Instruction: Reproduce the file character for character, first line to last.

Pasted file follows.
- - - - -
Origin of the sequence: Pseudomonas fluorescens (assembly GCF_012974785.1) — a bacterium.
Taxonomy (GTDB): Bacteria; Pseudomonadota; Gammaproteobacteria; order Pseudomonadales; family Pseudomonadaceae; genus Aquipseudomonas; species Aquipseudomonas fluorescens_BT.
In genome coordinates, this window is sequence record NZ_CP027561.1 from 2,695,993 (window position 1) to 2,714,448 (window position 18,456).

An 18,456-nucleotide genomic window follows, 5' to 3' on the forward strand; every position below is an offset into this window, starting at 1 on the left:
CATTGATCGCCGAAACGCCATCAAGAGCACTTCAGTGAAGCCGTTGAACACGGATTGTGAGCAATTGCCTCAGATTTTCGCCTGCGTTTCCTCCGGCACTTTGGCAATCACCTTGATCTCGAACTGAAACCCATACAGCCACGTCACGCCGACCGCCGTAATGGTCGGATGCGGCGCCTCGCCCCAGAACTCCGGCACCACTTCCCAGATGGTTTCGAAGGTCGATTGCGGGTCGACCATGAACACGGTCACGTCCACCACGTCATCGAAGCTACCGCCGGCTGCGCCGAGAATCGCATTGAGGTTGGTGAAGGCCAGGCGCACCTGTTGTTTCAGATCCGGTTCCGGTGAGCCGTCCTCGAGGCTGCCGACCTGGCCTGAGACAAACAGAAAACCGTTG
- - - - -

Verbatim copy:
Origin of the sequence: Pseudomonas fluorescens (assembly GCF_012974785.1) — a bacterium.
Taxonomy (GTDB): Bacteria; Pseudomonadota; Gammaproteobacteria; order Pseudomonadales; family Pseudomonadaceae; genus Aquipseudomonas; species Aquipseudomonas fluorescens_BT.
In genome coordinates, this window is sequence record NZ_CP027561.1 from 2,695,993 (window position 1) to 2,714,448 (window position 18,456).

An 18,456-nucleotide genomic window follows, 5' to 3' on the forward strand; every position below is an offset into this window, starting at 1 on the left:
CATTGATCGCCGAAACGCCATCAAGAGCACTTCAGTGAAGCCGTTGAACACGGATTGTGAGCAATTGCCTCAGATTTTCGCCTGCGTTTCCTCCGGCACTTTGGCAATCACCTTGATCTCGAACTGAAACCCATACAGCCACGTCACGCCGACCGCCGTAATGGTCGGATGCGGCGCCTCGCCCCAGAACTCCGGCACCACTTCCCAGATGGTTTCGAAGGTCGATTGCGGGTCGACCATGAACACGGTCACGTCCACCACGTCATCGAAGCTACCGCCGGCTGCGCCGAGAATCGCATTGAGGTTGGTGAAGGCCAGGCGCACCTGTTGTTTCAGATCCGGTTCCGGTGAGCCGTCCTCGAGGCTGCCGACCTGGCCTGAGACAAACAGAAAACCGTTG